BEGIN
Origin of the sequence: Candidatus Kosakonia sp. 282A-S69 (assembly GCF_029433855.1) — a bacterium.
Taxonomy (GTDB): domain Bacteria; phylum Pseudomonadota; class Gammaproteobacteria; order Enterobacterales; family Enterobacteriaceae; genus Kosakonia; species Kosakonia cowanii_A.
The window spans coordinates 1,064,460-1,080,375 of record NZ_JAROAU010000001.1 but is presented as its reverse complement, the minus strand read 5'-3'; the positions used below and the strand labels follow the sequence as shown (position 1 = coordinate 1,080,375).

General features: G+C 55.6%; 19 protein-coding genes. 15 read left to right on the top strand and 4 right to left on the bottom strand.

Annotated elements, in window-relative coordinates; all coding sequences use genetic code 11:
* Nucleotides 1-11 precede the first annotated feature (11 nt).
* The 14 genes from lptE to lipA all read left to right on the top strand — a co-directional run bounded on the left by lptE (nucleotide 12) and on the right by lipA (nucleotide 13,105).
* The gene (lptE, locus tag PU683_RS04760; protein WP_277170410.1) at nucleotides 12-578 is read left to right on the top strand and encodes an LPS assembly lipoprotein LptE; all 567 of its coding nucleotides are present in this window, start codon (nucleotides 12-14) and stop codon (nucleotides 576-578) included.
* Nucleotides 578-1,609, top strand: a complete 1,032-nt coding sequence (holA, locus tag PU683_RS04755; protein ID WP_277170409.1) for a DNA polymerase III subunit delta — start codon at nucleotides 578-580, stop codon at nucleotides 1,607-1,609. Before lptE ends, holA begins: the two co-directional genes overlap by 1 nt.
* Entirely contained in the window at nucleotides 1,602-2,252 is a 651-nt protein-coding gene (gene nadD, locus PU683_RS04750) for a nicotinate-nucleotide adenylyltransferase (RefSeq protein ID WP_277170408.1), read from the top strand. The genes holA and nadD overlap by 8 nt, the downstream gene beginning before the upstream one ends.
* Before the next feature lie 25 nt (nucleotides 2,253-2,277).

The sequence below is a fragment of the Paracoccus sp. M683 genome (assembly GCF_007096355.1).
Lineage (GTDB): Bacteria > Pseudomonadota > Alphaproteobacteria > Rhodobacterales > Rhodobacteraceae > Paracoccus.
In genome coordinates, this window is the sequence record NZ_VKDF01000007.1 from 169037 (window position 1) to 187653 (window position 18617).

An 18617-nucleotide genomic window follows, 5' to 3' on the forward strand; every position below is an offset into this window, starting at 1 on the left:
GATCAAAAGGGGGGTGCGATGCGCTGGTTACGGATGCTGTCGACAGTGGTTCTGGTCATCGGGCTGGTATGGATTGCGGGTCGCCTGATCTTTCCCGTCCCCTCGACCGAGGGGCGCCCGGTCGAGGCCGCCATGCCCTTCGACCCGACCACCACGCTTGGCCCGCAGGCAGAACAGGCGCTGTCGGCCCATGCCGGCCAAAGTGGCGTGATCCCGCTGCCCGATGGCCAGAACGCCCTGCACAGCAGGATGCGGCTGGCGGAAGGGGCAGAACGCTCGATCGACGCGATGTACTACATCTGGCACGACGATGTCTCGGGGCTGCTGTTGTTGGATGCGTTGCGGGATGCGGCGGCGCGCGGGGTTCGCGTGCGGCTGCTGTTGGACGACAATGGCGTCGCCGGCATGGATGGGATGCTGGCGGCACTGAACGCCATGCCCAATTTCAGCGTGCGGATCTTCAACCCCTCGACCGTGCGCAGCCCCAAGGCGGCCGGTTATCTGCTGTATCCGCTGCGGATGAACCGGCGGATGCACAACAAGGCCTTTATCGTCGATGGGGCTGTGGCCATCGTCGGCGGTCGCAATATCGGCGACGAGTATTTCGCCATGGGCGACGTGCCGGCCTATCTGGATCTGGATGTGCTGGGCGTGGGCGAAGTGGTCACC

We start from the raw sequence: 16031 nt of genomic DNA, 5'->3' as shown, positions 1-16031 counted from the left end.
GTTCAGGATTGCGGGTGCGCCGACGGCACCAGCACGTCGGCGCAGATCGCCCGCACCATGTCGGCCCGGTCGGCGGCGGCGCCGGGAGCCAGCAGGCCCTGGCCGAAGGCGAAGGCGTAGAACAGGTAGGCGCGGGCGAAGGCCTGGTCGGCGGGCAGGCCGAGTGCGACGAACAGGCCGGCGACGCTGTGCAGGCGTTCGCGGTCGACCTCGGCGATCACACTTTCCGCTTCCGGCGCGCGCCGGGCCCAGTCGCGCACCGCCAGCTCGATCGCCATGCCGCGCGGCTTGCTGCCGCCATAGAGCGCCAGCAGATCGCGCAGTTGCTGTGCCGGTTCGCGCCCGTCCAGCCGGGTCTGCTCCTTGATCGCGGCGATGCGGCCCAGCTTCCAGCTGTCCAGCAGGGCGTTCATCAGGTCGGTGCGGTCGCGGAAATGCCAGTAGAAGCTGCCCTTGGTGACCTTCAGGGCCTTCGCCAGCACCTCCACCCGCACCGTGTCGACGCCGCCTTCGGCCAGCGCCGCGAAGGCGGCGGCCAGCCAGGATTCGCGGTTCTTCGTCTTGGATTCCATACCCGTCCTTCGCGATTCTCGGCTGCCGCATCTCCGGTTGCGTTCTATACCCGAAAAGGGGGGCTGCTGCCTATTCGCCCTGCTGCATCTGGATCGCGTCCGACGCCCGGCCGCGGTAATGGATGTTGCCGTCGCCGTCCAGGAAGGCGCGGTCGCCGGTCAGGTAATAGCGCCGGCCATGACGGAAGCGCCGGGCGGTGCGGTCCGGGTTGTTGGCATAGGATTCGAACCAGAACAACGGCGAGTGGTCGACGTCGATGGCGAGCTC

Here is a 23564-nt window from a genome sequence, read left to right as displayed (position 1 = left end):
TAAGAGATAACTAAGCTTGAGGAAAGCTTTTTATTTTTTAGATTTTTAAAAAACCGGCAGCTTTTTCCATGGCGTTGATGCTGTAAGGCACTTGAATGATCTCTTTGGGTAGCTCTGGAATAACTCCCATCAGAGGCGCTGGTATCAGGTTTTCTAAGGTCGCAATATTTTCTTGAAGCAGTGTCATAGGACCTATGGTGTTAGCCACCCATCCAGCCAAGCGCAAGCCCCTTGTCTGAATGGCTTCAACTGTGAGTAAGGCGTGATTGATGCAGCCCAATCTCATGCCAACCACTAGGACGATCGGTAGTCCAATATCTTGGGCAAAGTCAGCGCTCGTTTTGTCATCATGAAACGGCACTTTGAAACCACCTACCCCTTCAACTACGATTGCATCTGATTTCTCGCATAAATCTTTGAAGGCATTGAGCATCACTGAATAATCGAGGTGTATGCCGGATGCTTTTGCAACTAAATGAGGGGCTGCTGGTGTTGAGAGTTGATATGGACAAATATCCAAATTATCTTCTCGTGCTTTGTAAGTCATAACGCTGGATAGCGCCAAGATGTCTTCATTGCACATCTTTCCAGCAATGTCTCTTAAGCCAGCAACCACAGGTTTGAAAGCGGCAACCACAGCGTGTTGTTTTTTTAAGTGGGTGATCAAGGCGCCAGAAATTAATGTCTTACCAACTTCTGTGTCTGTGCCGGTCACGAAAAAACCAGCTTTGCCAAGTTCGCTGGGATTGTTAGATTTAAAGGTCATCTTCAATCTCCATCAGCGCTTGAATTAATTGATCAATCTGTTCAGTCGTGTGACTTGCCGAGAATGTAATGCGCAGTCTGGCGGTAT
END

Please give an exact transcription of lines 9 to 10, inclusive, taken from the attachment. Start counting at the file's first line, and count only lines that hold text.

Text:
* Nucleotides 578-1,609, top strand: a complete 1,032-nt coding sequence (holA, locus tag PU683_RS04755; protein ID WP_277170409.1) for a DNA polymerase III subunit delta — start codon at nucleotides 578-580, stop codon at nucleotides 1,607-1,609. Before lptE ends, holA begins: the two co-directional genes overlap by 1 nt.
* Entirely contained in the window at nucleotides 1,602-2,252 is a 651-nt protein-coding gene (gene nadD, locus PU683_RS04750) for a nicotinate-nucleotide adenylyltransferase (RefSeq protein ID WP_277170408.1), read from the top strand. The genes holA and nadD overlap by 8 nt, the downstream gene beginning before the upstream one ends.